– 330 meter

– 330 meter : World Record Scuba Dive

Article written by Pascal Bernabé and translated by Aurelie Brun. Pictures by Francois Brun.

Tuesday, July 5th. Propriano, Corsica. 9 a.m.

It has been years that I have waited for this moment: I am comfortably sitting on Denis Bignand’s U-Levante Diving Center’s boat. Under my fins that are already in the water, a 400-meter drops off!

The Valinco waters are unexpectedly quiet! We had to push back this dive so many times because of the wind!

The realization of this dive had become an obsession, an idea stuck in my head.

At a short distance, on the coast, we can see Porto Polo.

At my feet is the big buoy, attached to which is the 350-meter rope weighted with 50 kilos, plunging into the abyss… and waiting for me.

Too bad I still have this knot in my stomach, which remains despite the relaxation, quiet respiration and especially such good conditions. The team is active around me: Hubert, François, Tono, Christian, Sophie, Frank and Denis from U-Levante. I have already put on the 18-liter double set with another 7-liter for the dry suit, and very compact double wings.

I have reduced the equipment to the strict minimum, in order to lower the risks of mistakes and confusion at the bottom.

Only the gas quantities have been “over rationed”. My fear has always been to run out of gas.

I enter the water and finish gearing up a little bit laboriously, but it is necessary. I don’t want to leave anything to chance. I try to keep concentrating in spite of the little last minute problems.

I visualize the dive one more time, making sure I didn’t forget anything from the checklist, like you would go to space. Indeed, the ascent from the bottom will be even longer than a return journey from space. It really is for a trip to the unknown that I am preparing. In spite of the meticulous preparation, uncertainties remain, especially concerning my state of mind and body at the bottom, since only three scuba divers dove below 300 meters.

With my movement slightly restricted by my six large tanks, I finally start my immersion. I break the surface of the sea, the barrier that separates the air, my friends and security from the depths of loneliness. At this moment, my stress should disappear… but it doesn’t. “Concentration” stops at -6 meters, but only for a moment, I am in a hurry to be at the bottom. The descent commences, slow at first, then increasingly faster because of my weights.

At -70 meters, I hang my 18/50 tank, switch to the 6/72, and start gaining speed.

I break the minus one hundred meters level without paying much attention and continue gaining speed.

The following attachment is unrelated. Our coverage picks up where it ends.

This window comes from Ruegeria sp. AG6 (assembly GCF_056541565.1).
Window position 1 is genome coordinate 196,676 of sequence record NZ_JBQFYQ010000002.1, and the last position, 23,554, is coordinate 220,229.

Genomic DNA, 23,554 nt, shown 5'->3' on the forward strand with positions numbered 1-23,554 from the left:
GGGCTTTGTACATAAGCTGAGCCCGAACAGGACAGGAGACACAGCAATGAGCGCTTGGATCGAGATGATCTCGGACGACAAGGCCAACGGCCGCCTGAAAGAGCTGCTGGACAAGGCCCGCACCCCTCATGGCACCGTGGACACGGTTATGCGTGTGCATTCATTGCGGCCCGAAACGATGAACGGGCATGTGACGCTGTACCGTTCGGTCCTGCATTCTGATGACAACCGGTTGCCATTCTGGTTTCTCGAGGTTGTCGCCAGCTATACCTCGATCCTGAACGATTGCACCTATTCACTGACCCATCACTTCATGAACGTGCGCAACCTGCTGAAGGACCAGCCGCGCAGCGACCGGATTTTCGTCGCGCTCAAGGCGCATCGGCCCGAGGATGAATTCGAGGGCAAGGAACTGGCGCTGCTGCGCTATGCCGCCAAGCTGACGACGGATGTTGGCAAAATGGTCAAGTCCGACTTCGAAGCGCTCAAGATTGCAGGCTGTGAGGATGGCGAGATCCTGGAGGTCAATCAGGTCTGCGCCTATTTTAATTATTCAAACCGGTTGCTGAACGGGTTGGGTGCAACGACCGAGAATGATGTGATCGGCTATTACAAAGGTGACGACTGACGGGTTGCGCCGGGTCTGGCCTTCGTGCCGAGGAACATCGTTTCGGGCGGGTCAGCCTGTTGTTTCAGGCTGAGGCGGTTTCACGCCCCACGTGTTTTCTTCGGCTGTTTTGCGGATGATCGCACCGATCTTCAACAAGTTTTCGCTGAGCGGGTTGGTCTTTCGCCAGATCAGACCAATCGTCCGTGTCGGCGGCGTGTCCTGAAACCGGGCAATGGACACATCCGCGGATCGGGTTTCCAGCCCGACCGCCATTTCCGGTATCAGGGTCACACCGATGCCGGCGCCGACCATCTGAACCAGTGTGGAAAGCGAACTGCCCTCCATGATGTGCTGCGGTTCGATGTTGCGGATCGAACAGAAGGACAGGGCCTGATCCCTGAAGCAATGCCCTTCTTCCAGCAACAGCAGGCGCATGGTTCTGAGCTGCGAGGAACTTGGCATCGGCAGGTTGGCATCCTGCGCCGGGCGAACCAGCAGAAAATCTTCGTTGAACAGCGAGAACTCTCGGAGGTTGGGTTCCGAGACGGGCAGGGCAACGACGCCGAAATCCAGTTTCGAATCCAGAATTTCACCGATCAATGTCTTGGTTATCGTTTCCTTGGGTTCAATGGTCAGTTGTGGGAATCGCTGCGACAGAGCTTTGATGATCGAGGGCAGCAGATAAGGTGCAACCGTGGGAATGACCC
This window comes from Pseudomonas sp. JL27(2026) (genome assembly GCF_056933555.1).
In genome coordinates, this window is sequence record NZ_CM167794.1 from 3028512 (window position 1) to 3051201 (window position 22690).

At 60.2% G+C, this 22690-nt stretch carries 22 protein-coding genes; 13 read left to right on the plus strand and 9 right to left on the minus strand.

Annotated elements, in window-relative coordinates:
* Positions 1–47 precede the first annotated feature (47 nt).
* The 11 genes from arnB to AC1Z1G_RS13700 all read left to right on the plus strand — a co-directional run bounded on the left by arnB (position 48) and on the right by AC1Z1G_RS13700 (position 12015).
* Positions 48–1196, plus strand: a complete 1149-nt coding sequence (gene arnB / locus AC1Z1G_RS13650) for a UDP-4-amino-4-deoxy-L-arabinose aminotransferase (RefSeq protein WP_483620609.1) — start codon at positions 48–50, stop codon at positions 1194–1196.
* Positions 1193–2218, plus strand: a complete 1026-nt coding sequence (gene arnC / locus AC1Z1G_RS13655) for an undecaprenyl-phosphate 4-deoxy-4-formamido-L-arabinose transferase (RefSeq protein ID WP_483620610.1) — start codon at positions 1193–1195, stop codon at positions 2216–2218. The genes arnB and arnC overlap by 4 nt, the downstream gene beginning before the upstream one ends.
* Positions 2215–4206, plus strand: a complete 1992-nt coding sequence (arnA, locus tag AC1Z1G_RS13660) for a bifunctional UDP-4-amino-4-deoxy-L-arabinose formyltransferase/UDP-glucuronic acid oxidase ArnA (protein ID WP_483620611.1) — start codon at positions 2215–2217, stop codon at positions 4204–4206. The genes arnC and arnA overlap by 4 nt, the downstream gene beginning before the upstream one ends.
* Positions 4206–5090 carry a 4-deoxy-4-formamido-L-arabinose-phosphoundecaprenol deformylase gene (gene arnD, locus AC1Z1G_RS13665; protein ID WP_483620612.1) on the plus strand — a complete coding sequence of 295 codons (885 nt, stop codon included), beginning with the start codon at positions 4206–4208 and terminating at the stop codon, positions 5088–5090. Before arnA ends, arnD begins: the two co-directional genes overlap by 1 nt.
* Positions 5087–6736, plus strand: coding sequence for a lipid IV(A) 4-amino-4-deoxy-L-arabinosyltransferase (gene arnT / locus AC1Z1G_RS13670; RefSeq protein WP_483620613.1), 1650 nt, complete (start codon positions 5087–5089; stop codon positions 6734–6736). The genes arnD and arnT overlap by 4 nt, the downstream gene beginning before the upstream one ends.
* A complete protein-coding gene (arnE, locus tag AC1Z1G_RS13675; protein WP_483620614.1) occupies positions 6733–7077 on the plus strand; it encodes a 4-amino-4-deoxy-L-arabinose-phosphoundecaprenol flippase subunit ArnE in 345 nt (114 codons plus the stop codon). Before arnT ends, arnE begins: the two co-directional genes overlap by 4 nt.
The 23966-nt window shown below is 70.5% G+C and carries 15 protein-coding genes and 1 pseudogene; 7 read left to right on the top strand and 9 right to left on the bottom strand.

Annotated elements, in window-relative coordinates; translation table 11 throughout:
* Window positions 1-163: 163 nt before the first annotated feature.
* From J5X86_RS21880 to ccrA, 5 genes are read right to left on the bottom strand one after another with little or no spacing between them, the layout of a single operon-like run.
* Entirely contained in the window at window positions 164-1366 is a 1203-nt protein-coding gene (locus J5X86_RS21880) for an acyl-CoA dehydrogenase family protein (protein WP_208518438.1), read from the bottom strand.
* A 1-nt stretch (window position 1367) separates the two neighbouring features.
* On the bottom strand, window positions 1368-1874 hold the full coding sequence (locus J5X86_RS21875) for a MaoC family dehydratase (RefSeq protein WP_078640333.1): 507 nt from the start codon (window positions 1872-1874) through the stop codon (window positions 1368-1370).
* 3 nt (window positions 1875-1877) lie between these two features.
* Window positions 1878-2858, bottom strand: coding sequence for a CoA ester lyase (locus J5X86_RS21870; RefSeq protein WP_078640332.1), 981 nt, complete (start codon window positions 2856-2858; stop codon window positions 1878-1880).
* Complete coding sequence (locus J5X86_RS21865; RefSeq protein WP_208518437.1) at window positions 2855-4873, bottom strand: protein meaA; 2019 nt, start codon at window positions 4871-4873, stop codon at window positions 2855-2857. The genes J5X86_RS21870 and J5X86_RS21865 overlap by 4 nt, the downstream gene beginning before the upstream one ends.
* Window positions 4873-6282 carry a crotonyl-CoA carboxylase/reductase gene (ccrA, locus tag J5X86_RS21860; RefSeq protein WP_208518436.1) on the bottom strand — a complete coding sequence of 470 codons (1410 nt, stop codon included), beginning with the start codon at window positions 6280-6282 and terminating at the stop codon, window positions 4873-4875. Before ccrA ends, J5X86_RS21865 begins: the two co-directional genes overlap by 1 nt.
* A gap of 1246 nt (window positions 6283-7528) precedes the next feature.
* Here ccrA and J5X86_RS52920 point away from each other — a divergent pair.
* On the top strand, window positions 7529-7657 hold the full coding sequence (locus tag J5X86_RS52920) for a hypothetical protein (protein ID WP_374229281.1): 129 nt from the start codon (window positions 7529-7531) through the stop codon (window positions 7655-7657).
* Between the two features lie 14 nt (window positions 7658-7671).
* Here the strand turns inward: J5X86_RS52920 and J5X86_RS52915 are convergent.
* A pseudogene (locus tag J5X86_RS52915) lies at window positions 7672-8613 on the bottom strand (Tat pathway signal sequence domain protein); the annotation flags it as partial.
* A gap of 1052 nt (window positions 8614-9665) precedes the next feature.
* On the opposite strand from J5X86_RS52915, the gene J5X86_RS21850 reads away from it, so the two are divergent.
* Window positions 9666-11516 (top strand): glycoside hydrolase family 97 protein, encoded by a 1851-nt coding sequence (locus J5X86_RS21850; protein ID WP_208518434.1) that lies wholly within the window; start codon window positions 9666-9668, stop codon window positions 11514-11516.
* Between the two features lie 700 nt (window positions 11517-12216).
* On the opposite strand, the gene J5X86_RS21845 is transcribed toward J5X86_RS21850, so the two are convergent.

I pass the -150 meters tag. During my first gas mixture dives in 1993, that depth seemed quasi-inaccessible. But since 1996, between the underwater caves explorations and assisting dives with Pipin and Audrey Ferreras, I went back down between -150 and -174 meters about fifteen times, often with difficult conditions and tasks to accomplish (exploring, unwinding lines, filming, assisting…), which gave me a certain psychological comfort at this depth during the descent, but especially during the ascent at the decompression stops.

I just went pass the -200 meters, for the third time since I have practiced deep diving. The first time was in the huge underwater cave of Fontaine de Vaucluse in 1998, at more than – 250 meters!

The second time was on the open sea off the Catalan coast, with the same team as for the record; I dove from the Majunga, François Brun’s boat, at -231 meters. But today, this is almost just a formality, since the objective is to go much deeper! Still no HPNS.

The rope slips quickly between my gloves. Too quickly! I need all my concentration to equalize, to pass the tanks onto the big snap hook that secures me to the rope, to inflate my dry suit which is fortunately equipped with a big flow rate…

I am approaching the last 20-liter tank, which is attached to the- 250 meter tag, although it is actually situated at -265 meters (because of the elasticity of the rope) with a chemical light stick, like for all cylinders at a depth.

Difficult moment: I abandon the 6/72 20-liter travel gas that I have been breathing since -70 meters, start breathing on the bottom mix, make the knot… too many things to do at the same time: the High Pressure Nervous Syndrome is well developed, in the form of light shivers, but especially with difficulty to concentrate.

Moreover, the travel gas tank that I was supposed to attach slips on the rope and gets away from me! My friends get it back a few minutes later without really understanding what is going on and not without a certain apprehension.

For me, of course, things are not getting better with the depth.

I now feel comfortable with only four big tanks filled with bottom mix.

Strangely, passing -200 meters I am shaking less than I was at the Fontaine du Vaucluse. I am not having any obvious visual disturbance (distance problem) either, except for an advanced “tunnel vision” effect: my visual field seems restrained, without much peripheral vision. My Apecks regulators and my Aqualung titan work wonderfully well. I hardly notice the -300 meter tag that really should grab my attention. A flasher is blinking, indicating the very deep zone. I reach the minus 320-meter tag (situated at more than -335 meters) when a big deflagration happens in my right ear, along with a sharp pain. My stress that was gone since -70 meters, suddenly returns. At the time, I am sure that I had a big lesion on my eardrum. I quickly inflate my wings and begin the ascent. The pain in my ear doesn’t get worse. I avoid thinking about what is next, concentrating only on the ascent.